The workspace has become very fluid. These days, we work from our living rooms, bedrooms, dining areas. Technology has allowed us to work while we’re on vacation, in transit, or even while we’re doing other things like working out.
Some companies are trying to integrate flexible workspaces and practices to allow for practicality, safety, productivity, and creativity. A bonus would be increased financial savings on the part of the organization.
Here are some of the setups that organizations can consider when designing new workspaces for their employees. The following information is inspired by content on archdaily.com
The traditional desk. This is for people who are protective of their own personal space and are finding it hard to concentrate when there are plenty of noisy people around them. Product manufacturers are integrating moveable partition walls into the traditional desk setup for added peace, safety, and privacy.
Desk-free workspaces. Some workers don’t like to stay in one place but rather move around and work wherever they feel like working. As long as it’s quiet, comfortable, and connected, it will do. A company can set up small spaces with comfortable seats and perhaps a divider to block off noise and other distractions.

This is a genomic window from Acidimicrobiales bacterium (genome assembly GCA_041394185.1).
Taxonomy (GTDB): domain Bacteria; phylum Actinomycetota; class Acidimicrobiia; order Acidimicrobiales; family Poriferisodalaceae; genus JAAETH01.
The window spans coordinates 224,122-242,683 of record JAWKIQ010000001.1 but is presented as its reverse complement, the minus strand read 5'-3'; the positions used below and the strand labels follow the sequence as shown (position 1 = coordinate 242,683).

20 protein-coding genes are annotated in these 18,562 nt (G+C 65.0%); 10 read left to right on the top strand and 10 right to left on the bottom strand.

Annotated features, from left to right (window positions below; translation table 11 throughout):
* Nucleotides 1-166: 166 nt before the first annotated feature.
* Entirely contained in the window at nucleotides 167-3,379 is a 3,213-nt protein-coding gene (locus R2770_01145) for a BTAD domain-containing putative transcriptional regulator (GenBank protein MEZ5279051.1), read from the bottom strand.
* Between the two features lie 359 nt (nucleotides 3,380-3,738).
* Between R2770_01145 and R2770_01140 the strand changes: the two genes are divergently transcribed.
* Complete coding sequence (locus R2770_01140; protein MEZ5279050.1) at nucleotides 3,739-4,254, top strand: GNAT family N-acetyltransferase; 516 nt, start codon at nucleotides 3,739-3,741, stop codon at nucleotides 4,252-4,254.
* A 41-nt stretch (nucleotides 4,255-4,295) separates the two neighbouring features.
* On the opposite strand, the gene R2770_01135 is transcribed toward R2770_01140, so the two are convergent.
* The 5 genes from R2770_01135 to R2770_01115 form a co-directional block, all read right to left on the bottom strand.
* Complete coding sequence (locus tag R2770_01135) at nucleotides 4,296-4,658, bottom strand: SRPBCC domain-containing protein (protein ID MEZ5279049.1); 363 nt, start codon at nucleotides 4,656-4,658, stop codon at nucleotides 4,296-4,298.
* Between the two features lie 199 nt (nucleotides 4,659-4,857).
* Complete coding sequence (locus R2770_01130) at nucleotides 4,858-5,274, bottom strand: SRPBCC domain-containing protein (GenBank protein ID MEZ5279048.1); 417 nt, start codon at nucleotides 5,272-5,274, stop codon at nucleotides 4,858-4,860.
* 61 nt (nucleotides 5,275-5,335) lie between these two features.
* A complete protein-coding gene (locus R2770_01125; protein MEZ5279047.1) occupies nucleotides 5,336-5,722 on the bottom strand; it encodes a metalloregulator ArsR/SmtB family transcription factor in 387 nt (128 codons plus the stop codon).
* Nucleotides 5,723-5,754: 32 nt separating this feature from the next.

Small meeting spaces. Any open space can be turned into a cozy meeting area by bringing in furniture that allows for some privacy and silence. This setup is apt for informal meetings, 1-on-1’s, quick updates, and the like.
A bigger space for teams. If several teams need to collaborate while staying in their respective zones, a bigger space that is open and flexible is necessary. Create hubs by using moveable furniture like sofas and armchairs, boards, and screens. It’s a space where workers can focus while engaging with others at the same time.
Hybrid meeting rooms. Since some of the workers will be working from home, offices can set up meeting rooms equipped with screens so remote workers can join discussions in real-time. Hotwalls may be set up not just in the meeting spaces but also in individual workspaces and common areas like lunchrooms. (Hotwalls are big screens connected to a videocam. They are used to keep remote working colleagues in the loop with what’s happening in the office.)